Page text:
Minutes of the Interagency Autism Coordinating Committee (IACC) Subcommittee for Planning the Annual Strategic Plan Updating Process on June 16, 2009
The Interagency Autism Coordinating Committee (IACC) Subcommittee for Planning the Annual Strategic Plan Updating Process convened a meeting on June 16, 2009, in Conference Room H of the Executive Plaza North building at the National Institutes of Health in Rockville, Maryland, from 10 a.m. to 1 p.m. Eastern.
In accordance with Public Law 92-463, the meeting was open to the public. Thomas R. Insel, M.D., Director, National Institute of Mental Health, chaired the meeting.
Subcommittee Member Participants: Thomas R. Insel, M.D., IACC Chair, National Institute of Mental Health (NIMH); Della Hann, Ph.D., Executive Secretary, Office of Autism Research Coordination (OARC), NIMH; Ellen W. Blackwell, M.S.W., Centers for Medicare & Medicaid Services (CMS); Lee Grossman, Autism Society of America; Lyn Redwood, R.N., M.S.N., C.R.N.P., Coalition for SafeMinds; Alison Tepper-Singer, M.B.A., Autism Science Foundation (ASF); and Cathy Rice, Ph.D., Centers for Disease Control and Prevention (CDC) (representing Edwin Trevathan, M.D., M.P.H.)
Welcome and Introductions
IACC Chairman Thomas Insel welcomed the members of the Subcommittee for Planning the Annual Strategic Plan Updating Process. The members introduced themselves and then unanimously approved the minutes of the previous planning subcommittee meeting held on March 17, 2009.
Dr. Della Hann presented an analysis of Federal and private funding for ASD research in 2008. The Office of Autism Research (OARC), acting on behalf of the IACC, approached 19 funders of ASD research for the portfolio analysis. These agencies and organizations were asked to analyze their ASD research portfolios based on the objectives set in the IACC Strategic Plan for ASD Research. The slide set of the initial portfolio analysis* is available here (PDF – 449 KB).
Fifteen funders responded to the request; four reported that they did not fund ASD research and the remaining eleven provided data for the analysis. Dr. Hann informed the committee that the Doug Flutie foundation had responded but was unsure whether their activities constituted research. The Flutie foundation provides family service grants and funds for organizations to purchase therapeutic equipment. After deliberating, the subcommittee agreed that the foundation was not conducting research and therefore, should not be included in the portfolio analysis. Dr. Hann informed the committee that data from the Simons foundation was still pending so was not included in the current analysis. Dr. Insel said that funding information from Simons would dramatically impact the funding landscape, estimating that they would represent the second largest funder behind the National Institutes of Health (NIH).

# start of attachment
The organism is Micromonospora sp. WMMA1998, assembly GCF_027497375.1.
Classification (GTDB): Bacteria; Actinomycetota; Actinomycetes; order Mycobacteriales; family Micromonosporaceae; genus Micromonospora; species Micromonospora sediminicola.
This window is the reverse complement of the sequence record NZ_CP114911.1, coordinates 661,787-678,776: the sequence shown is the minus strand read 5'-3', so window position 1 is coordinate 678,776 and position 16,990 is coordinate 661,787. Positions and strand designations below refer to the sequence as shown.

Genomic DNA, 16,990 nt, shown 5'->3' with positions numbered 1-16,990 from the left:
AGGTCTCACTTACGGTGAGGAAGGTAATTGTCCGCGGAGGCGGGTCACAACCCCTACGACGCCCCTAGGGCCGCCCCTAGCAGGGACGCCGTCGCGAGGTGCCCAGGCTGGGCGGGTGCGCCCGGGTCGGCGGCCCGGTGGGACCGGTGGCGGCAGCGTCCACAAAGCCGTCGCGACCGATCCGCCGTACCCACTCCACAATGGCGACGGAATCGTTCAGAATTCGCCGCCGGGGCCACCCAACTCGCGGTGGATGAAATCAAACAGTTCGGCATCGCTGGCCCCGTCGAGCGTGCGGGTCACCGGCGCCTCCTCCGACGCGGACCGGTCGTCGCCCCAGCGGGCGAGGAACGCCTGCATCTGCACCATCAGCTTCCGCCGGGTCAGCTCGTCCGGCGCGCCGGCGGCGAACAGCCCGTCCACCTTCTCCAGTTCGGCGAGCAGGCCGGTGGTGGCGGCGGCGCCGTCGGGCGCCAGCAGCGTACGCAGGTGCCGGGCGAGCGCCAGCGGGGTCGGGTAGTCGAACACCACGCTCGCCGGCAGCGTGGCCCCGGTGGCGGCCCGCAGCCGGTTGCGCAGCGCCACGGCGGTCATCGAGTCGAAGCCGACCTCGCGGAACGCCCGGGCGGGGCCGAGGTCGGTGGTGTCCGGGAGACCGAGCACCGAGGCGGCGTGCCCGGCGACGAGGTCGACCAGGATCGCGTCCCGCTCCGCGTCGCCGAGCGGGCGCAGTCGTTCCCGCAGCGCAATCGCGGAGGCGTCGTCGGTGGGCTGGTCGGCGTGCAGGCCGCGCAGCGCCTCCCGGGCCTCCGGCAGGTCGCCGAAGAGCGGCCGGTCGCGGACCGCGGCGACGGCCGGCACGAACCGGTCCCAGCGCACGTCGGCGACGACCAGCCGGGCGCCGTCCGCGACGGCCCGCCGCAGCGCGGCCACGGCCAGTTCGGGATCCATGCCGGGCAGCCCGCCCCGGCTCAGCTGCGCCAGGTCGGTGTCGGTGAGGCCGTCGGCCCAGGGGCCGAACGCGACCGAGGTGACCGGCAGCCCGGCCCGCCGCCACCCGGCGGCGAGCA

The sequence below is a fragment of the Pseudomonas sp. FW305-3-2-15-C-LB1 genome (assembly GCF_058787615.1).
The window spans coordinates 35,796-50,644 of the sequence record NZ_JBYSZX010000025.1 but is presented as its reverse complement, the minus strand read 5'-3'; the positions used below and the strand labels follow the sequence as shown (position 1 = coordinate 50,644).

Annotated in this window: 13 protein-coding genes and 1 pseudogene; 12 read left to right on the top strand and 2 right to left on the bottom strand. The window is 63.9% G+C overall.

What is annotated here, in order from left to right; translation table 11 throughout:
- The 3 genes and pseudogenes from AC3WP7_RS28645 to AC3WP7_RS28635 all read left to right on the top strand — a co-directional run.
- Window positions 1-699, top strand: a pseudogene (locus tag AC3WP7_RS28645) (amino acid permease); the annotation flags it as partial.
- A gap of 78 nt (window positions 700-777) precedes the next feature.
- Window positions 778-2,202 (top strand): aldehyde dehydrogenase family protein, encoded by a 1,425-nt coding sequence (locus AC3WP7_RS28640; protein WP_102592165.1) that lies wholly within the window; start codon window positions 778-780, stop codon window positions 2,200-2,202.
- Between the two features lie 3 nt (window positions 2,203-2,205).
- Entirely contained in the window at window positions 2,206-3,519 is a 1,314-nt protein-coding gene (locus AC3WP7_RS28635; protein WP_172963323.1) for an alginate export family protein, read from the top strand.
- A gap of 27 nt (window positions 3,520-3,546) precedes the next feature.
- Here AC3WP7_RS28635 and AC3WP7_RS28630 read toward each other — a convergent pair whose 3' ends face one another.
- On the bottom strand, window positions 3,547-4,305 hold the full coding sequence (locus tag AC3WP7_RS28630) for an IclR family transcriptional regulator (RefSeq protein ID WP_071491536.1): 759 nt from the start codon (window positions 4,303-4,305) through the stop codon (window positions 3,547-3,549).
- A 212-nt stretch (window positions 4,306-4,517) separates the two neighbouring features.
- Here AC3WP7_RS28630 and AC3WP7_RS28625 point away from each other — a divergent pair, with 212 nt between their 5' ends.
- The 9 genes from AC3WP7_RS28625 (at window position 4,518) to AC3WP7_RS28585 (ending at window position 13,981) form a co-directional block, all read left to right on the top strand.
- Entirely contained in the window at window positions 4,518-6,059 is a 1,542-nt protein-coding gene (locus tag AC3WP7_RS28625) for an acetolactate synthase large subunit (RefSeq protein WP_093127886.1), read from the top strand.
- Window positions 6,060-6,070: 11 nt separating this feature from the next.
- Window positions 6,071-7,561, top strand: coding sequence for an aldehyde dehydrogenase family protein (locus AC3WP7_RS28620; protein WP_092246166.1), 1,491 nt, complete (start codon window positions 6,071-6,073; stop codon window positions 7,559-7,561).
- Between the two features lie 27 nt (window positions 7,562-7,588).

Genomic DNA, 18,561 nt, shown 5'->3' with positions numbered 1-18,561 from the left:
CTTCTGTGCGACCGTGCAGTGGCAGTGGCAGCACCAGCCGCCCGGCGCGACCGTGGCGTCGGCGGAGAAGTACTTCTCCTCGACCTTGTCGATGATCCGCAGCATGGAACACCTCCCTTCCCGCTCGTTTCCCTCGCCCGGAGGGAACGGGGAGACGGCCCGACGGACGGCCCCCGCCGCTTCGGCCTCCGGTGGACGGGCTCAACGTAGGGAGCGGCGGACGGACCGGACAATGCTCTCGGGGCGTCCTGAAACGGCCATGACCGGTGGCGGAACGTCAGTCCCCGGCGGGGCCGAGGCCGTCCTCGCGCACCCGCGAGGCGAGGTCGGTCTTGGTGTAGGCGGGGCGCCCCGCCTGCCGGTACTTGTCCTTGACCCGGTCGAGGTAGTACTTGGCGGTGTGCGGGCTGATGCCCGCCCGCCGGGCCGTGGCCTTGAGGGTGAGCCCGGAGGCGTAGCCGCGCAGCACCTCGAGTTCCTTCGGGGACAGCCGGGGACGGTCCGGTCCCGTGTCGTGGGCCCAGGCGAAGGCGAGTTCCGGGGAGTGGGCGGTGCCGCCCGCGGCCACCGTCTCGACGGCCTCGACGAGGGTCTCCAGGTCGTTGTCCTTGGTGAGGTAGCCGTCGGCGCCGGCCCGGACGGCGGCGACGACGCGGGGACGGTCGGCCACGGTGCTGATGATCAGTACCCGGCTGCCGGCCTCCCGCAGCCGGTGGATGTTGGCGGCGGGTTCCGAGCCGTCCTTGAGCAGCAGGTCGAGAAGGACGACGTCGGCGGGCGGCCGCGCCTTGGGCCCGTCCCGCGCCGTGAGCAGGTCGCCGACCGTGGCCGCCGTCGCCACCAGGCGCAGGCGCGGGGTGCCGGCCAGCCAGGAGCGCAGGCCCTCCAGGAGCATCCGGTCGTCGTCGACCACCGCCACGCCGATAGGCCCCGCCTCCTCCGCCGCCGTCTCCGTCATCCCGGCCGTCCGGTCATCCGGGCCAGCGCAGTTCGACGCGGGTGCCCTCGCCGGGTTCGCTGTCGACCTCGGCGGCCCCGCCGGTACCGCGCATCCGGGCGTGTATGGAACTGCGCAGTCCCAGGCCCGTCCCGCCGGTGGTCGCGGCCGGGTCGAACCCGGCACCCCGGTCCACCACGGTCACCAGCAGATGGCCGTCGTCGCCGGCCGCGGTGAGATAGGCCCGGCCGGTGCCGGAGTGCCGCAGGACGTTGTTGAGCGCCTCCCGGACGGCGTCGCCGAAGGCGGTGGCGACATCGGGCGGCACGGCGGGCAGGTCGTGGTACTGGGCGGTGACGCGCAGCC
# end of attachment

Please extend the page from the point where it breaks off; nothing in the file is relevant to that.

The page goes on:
He also noted that the Substance Abuse and Mental Health Services Administration (SAMHSA) reported that the agency did not fund ASD research. Ms. Ellen Blackwell noted that SAMHSA may be similar to the Centers for Medicare & Medicaid Services (CMS) – while not funding autism-specific projects, the agency may still support research that impacts people with ASD. Dr. Insel noted that AHRQ and HRSA had not contributed funding information and said that their contributions would be important in the future.
Ms. Alison Singer inquired about the time frame for the data provided by funders. Dr. Hann said data represented the most recent twelve months for which organizations had information so start points varied. Dr. Catherine Rice asked why the Food and Drug Administration (FDA) had not been approached and Dr. Insel said that the FDA does little research. He noted that the agency had been represented on the IACC until the committee was reconstituted in 2006.
Dr. Hann then presented a slide comparing Federal to private funding for ASD research. Federal funding constituted 80 percent of the total, while private funding represented the remaining 20 percent. Ms. Singer asked how this breakdown compared to other disorders funded by NIMH. After reminding the committee that Federal funding came from many government agencies, Dr. Insel responded that NIMH contributed the overwhelming majority of funding for research on mental health issues. The only major private funder, NARSAD, has a total budget of less than $5 million per year, while NIMH provides about $1 billion annually, he said. Noting that this year had been difficult for private funding due to economic strain, Dr. Insel said that the portfolio analysis would be used as a baseline to measure future funding.